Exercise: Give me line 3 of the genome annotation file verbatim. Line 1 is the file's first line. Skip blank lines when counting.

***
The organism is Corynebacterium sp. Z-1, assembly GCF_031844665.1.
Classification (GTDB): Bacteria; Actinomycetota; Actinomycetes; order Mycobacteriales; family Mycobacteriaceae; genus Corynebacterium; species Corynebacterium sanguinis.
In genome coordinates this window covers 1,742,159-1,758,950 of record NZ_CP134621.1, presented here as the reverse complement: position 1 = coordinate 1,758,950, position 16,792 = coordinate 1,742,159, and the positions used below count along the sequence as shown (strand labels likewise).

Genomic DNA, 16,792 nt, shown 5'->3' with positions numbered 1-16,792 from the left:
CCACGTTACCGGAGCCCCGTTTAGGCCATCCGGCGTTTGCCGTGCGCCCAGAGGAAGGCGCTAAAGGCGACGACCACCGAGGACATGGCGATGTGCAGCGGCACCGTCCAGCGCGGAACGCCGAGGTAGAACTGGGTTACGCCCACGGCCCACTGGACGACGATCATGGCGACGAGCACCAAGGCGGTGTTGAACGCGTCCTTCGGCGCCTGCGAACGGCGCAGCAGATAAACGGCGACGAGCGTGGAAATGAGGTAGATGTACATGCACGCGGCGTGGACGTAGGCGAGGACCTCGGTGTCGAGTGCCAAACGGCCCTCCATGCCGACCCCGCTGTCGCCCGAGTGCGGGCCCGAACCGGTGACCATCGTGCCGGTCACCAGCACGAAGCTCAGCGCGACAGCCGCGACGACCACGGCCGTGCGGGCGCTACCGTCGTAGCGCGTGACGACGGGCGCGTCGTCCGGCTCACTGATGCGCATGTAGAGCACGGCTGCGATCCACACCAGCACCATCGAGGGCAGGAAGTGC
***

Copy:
In genome coordinates this window covers 1,742,159-1,758,950 of record NZ_CP134621.1, presented here as the reverse complement: position 1 = coordinate 1,758,950, position 16,792 = coordinate 1,742,159, and the positions used below count along the sequence as shown (strand labels likewise).